I discovered that my subjects’ art practices helped them transcend the madness of such an institutional setting, with all its turmoil and uncertainty, and reconcile their experiences inside prison with their lives outside. Themes of loneliness, chaos, and frustration were prominent in their artwork and recollections of prison time; yet throwing themselves into creating a record of their experiences and feelings while in prison helped them process all the things they faced, and seemed to sustain them while in a difficult situation. Similar to a person who practices meditation to tackle stress in their life, my subjects’ art practices helped them navigate their unsettled and imperfect lives away from home with some imagination and calm.
Having the chance to meet former inmates, some with drug addictions, has further impressed upon me that this is a human issue, and something that affects us all. I am heartened by the strength people show in navigating the prison system, and then reacclimatizing, in some cases, excelling, at life on the outside. The project has made me even more interested in telling truthful, sensitive stories about everyday people. I’m learning how stigma can truly inhibit growth and I want the climate to change in order to allow former inmates to feel empowered to speak up in a safe way about how they can be supported so they can be a cohesive part of society.
As my project captured my Indonesian subjects’ day-to-day interactions and experiences, I always strove to document with balance and fairness. I worked slowly and revisited my subjects to really get to know them. I photographed them with honesty and kindness because I was aware of their vulnerability. This project will not only be available in Indonesia but it has made its way to the US and will hopefully be shown in other countries. My goal is to depict my subjects fairly.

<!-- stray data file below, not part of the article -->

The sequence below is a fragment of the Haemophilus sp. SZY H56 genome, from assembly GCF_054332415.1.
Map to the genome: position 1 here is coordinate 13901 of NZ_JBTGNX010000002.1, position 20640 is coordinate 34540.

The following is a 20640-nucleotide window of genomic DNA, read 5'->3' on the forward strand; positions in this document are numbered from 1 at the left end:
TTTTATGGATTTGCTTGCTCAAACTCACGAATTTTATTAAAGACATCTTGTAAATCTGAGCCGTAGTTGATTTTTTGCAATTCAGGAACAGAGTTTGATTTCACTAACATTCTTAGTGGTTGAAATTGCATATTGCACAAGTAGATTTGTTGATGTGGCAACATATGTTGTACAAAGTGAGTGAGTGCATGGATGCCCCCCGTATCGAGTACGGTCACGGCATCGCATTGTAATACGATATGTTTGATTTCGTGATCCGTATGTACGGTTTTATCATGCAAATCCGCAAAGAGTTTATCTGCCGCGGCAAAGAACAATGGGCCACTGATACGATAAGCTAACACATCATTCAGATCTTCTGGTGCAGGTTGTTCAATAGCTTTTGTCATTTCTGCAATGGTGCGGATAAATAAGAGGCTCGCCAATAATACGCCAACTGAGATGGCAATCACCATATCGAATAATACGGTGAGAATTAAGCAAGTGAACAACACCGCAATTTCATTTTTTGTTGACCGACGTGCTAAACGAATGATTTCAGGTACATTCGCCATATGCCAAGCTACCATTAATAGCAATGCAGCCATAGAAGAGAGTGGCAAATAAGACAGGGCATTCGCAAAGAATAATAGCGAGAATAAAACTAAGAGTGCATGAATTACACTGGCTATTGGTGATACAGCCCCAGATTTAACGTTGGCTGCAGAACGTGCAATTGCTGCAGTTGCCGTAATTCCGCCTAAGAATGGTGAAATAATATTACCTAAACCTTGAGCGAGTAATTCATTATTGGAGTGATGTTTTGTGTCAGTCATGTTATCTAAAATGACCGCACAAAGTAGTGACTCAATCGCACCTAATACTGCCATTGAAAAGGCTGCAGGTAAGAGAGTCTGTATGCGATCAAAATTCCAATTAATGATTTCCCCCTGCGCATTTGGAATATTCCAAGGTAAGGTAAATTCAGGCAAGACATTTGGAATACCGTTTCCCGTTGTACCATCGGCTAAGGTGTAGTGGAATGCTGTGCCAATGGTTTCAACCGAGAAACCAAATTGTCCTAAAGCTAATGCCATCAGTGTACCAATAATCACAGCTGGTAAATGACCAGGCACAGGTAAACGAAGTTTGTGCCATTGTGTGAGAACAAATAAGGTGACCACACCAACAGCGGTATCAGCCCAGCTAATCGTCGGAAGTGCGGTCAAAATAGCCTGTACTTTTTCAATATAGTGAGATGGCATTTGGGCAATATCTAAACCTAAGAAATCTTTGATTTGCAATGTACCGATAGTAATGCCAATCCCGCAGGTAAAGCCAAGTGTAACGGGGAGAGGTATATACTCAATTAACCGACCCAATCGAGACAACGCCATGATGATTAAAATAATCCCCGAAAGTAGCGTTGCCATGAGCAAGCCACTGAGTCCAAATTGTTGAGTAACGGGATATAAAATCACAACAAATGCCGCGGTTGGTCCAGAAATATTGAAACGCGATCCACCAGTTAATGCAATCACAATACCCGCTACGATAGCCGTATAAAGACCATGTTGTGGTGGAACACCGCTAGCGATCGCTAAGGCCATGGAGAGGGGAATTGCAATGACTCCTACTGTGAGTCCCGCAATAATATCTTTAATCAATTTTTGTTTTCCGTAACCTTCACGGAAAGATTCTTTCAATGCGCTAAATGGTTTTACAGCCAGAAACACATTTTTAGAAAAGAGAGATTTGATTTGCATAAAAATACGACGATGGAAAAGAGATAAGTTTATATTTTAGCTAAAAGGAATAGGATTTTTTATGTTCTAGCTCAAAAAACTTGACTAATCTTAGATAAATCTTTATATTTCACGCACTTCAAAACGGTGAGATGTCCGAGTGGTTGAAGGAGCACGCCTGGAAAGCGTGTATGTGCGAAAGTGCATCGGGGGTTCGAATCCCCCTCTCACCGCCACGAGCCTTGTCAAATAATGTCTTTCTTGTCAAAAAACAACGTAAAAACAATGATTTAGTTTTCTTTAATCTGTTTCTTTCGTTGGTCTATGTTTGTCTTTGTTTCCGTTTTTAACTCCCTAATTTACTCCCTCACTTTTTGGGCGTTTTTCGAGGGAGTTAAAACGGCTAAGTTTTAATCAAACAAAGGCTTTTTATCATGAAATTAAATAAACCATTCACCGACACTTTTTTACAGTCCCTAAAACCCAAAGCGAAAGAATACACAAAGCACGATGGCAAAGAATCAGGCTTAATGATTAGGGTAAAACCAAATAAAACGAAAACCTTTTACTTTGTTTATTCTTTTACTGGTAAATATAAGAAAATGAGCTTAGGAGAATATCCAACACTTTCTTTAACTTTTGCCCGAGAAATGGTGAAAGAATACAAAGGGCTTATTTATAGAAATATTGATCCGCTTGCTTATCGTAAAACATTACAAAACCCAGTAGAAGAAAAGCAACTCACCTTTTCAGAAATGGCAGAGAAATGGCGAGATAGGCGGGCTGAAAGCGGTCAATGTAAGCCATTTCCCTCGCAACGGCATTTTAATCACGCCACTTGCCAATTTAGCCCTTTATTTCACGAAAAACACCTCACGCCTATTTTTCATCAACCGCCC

I want this work to be accessible to people and families who have experienced incarceration as well those who have no prior contact with people who have been imprisoned. I believe photography can give insight into people’s motivations and life patterns, which in turn supports empathy and builds awareness. It is my intention that this project will facilitate dialogue and encourage support for incarcerated people and exiting inmates, so that their community can help them make good choices and find positive paths.
I intend to partner with nonprofits in Indonesia and the US who work with exiting inmates and use this photo series to spur discussion about prison reform and to provide evidence for the need to offer appropriate services to exiting inmates. I am currently researching the continuation of this project here in the US.
My Indonesian friend still struggles. He hasn’t found a good job yet and, even outside prison walls, feels crowded and restricted. The confines of his culture are more evident to him now; he has transgressed and he feels it deeply. He is still on parole and hasn’t been able to get jobs in his field because of his record. But he remains engaged in the arts. He is helping a Yogyakarta village create murals, organize their library and plan handicraft production to help the local economy. Despite his lack of formal work opportunities, he remains optimistic.
All photos are copyrighted by Willow Paule. Artwork is credited to Mawardi and Radilah Amin.